Handing ambassadorships to political patrons is a controversial but time-honored tradition for presidents of both political parties. Obama nominated LeVine as ambassador to Switzerland and Liechtenstein in January 2014. Washington’s U.S. senators, Patty Murray and Maria Cantwell, offered support at her confirmation hearing, and she was swiftly confirmed.  Together, Cantwell and Murray have accepted $43,725 in campaign donations from the LeVines over the years, according to Federal Election Commission records.

In the interview last week, LeVine disputed the notion she was given the position solely due to her fundraising. “I think that I was chosen because of my abilities,” she said. But she conceded she “may have gotten on the radar” because of her political work.

Switzerland is not typically a diplomatic headache for the U.S., but the job came with challenges. LeVine was the upbeat face of the Obama administration during a tax crackdown on U.S. citizens living abroad, which caused some foreign banks to temporarily stop accepting American customers and triggered a backlash by ex-pats.

But overwhelmingly, the news involving LeVine’s tour in Bern was benign: hosting an investment summit, donating her e-reader to a museum and promoting Swiss-style apprenticeships and vocational training in the U.S.


LeVine’s Twitter posts conveyed good times in picturesque settings, including a July 2016 Bruce Springsteen concert in Zurich. That year, LeVine’s husband accepted “three complimentary wine tastings of prestige wines” valued at more than $3,000 during an event in Luxembourg connoisseurs refer to as “the Davos of wine.”

She and her family lived at the lavish Blumenrain estate. The ambassador’s residence at Bern, purchased by the U.S. in 1947, is a stately mansion that overlooks the Alps and features a winding grand staircase, richly appointed reception halls and meeting rooms, a private cinema, broad stone terraces and rolling gardens.

“A natural fit”

Leaving the embassy in January 2017 following the election of President Donald Trump, the LeVines returned to the U.S. and began evangelizing the Swiss-style apprenticeship system as a solution to help U.S. students prepare for good-paying jobs. That November, they helped organize a 45-person delegation to Switzerland, led by Inslee, who has long advocated such jobs training.

“She was a total catalyst — she and Eric both,” said Maud Daudon, a former Seattle deputy mayor and former Chamber of Commerce director who now heads the state’s Career Connect initiative.

LeVine landed the ESD commissioner job after it was abruptly vacated in 2018. Her predecessor, Dale Peinecke, resigned after a report found he’d made women at the agency uncomfortable by putting his arms around them and eyeing them inappropriately. Inslee called that behavior “not acceptable in state government.”

LeVine said she hadn’t been looking to lead a state government agency when Inslee reached out to her. Four other people were interviewed, but LeVine’s experience with technology and focus on workforce development made her “a natural fit” to lead the employment department, said Inslee spokeswoman Tara Lee. LeVine’s state salary is $177,133.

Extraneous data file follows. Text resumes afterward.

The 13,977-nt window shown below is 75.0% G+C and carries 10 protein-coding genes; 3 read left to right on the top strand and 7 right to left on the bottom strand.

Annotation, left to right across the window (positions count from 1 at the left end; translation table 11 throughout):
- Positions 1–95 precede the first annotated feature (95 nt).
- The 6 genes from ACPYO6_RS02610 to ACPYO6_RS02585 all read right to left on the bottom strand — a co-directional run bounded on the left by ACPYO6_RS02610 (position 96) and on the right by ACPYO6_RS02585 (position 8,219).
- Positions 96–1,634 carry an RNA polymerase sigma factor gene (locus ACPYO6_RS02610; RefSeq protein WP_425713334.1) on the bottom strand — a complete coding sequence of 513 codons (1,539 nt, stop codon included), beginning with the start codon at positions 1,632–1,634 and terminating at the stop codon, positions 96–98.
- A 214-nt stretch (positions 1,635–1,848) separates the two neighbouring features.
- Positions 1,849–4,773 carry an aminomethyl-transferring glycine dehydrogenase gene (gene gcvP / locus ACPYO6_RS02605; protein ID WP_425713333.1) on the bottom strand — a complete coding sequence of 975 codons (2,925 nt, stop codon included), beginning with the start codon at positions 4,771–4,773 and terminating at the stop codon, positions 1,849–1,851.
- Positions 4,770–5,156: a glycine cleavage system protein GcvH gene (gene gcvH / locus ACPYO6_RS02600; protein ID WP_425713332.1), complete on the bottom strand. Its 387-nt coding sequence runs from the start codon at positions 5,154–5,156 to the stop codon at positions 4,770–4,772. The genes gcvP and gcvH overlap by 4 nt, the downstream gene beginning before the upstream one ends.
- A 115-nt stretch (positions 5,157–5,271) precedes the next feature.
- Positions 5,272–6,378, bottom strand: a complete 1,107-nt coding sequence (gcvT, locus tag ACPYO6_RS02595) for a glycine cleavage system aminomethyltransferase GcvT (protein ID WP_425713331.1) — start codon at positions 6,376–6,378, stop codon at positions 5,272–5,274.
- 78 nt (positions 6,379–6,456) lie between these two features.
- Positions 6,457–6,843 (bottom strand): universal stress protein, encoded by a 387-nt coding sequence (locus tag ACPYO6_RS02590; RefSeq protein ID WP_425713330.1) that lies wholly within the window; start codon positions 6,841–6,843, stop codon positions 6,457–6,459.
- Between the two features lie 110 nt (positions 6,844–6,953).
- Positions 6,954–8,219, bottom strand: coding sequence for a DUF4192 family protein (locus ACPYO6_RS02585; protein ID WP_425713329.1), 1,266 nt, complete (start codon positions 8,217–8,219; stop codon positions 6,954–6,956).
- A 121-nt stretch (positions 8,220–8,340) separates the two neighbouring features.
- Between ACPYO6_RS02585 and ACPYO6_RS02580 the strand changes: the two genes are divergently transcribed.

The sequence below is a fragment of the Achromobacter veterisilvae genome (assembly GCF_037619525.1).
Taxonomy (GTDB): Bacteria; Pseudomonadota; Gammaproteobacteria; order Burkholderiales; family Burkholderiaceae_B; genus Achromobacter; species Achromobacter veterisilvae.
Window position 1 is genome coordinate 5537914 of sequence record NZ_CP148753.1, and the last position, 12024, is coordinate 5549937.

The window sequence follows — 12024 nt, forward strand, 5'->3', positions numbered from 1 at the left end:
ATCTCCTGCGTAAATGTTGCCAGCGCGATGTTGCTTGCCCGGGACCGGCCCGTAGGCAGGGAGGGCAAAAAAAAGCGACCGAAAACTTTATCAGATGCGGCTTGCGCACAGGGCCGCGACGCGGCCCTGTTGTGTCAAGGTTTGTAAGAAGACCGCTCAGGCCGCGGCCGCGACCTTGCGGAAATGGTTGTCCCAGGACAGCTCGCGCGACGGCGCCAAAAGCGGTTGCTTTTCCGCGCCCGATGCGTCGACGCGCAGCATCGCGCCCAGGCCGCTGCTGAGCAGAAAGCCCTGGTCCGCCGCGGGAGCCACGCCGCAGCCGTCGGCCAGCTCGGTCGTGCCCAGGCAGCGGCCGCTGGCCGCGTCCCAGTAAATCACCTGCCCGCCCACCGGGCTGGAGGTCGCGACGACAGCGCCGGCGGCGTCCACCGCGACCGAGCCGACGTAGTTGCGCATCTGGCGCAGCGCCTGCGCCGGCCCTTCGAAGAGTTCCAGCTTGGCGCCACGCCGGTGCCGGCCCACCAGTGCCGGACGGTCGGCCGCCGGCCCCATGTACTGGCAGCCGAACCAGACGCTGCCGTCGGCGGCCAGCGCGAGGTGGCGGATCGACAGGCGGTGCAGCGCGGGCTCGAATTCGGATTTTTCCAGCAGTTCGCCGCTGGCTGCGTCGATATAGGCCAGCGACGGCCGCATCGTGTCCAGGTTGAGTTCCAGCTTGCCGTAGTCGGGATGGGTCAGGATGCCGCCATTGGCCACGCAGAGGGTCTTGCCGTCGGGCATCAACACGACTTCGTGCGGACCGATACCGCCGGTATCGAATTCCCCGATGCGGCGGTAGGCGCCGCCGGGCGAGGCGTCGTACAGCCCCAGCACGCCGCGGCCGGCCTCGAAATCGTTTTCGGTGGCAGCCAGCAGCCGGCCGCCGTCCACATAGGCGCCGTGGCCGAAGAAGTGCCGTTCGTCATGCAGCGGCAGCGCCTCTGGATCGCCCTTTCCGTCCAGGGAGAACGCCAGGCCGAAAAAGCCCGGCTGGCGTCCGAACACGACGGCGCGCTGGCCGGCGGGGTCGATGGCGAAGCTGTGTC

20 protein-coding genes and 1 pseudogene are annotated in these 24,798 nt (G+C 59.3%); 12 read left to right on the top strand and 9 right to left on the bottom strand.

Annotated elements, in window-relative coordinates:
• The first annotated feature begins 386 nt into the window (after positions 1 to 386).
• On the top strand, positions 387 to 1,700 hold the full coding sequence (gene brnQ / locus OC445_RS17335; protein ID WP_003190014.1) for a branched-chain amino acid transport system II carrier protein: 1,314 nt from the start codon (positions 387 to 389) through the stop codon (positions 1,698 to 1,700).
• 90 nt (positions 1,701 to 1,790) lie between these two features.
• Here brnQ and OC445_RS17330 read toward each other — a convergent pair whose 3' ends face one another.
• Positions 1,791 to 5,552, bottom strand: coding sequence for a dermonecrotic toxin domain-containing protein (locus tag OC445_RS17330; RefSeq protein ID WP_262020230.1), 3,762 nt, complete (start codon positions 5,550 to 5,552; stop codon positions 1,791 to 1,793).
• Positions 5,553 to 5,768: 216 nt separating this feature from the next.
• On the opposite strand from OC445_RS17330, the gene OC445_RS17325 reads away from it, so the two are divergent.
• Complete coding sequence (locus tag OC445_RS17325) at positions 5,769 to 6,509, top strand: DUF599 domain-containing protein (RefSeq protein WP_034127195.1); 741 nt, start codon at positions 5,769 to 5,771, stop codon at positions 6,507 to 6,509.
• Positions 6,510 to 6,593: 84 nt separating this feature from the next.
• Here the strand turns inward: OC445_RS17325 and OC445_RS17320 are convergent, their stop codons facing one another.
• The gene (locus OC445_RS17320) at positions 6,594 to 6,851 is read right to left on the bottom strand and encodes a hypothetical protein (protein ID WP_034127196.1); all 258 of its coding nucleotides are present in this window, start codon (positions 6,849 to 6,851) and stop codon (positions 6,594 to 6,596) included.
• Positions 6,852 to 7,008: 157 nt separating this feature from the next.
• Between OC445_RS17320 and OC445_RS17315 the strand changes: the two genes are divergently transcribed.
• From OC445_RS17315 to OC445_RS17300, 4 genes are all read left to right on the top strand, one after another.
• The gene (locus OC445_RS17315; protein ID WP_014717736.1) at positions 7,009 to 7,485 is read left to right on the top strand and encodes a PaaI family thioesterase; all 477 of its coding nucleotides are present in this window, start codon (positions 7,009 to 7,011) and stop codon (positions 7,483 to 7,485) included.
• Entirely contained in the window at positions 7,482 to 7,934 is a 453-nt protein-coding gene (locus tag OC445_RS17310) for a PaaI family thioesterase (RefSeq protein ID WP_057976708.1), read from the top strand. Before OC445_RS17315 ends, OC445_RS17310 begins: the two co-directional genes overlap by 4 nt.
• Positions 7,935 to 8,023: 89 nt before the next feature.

Over the past 20 years, the LeVines have donated substantially to candidates in Washington and beyond, as well as progressive PACs and causes. They gave $17,200 to Inslee’s gubernatorial campaigns, including $4,000 each to Inslee’s current bid for a third term, according to Seattle Times analysis of campaign finance records.

While leading the department, LeVine has continued raising money for the DNC and says she hosted a dozen presidential candidates at her home during the Democratic primaries. In December, she announced she and her husband were throwing their “full support” behind Pete Buttigieg, the former South Bend, Indiana, mayor, who dropped out a couple months later.

Sudden crisis

Drawing on her background in tech, LeVine has adopted an outlook for organizational management built on learning from mistakes. One of her favorite quips is “fail fast, fail cheaply.”

She could not have predicted the multiple catastrophes she is facing now. When Inslee announced her hiring in May 2018, Washington’s unemployment sat at about 4%. It has now shot above 15%, the highest level since the state began keeping comparable records in the 1970s.

That was followed by news that the state had become the top victim of an organized unemployment fraud scheme in the country, with “hundreds of millions” taken before it realized what was going on — missing potential red flags, according to some security experts. LeVine announced last week the state has recovered $300 million in stolen funds.

Despite the chaos and criticism, LeVine retains support from key Democratic lawmakers. “She is on the hot seat. I think she is doing a damn fine job,” said state Sen. Karen Keiser, D-Des Moines, who chairs the Senate’s Labor and Commerce Committee, which oversees LeVine’s department.


LeVine’s department has paid out nearly $4.7 billion in benefits since the start of the coronavirus crisis, under the biggest “deluge that I have ever seen any agency have to deal with,” said Keiser. “That the computer system did not crash entirely is a miracle, to be honest.”

For now, LeVine is focused on getting claims paid to thousands of people still waiting for money, with her department hiring 750 new staff and contractors to clear the backlog. She said she’s also working to determine exactly how money much was taken by fraudsters. “Trust me, I want to know,” she said. “I ask every single day.”

Staff reporters Joseph O’Sullivan and Paul Roberts contributed to this report.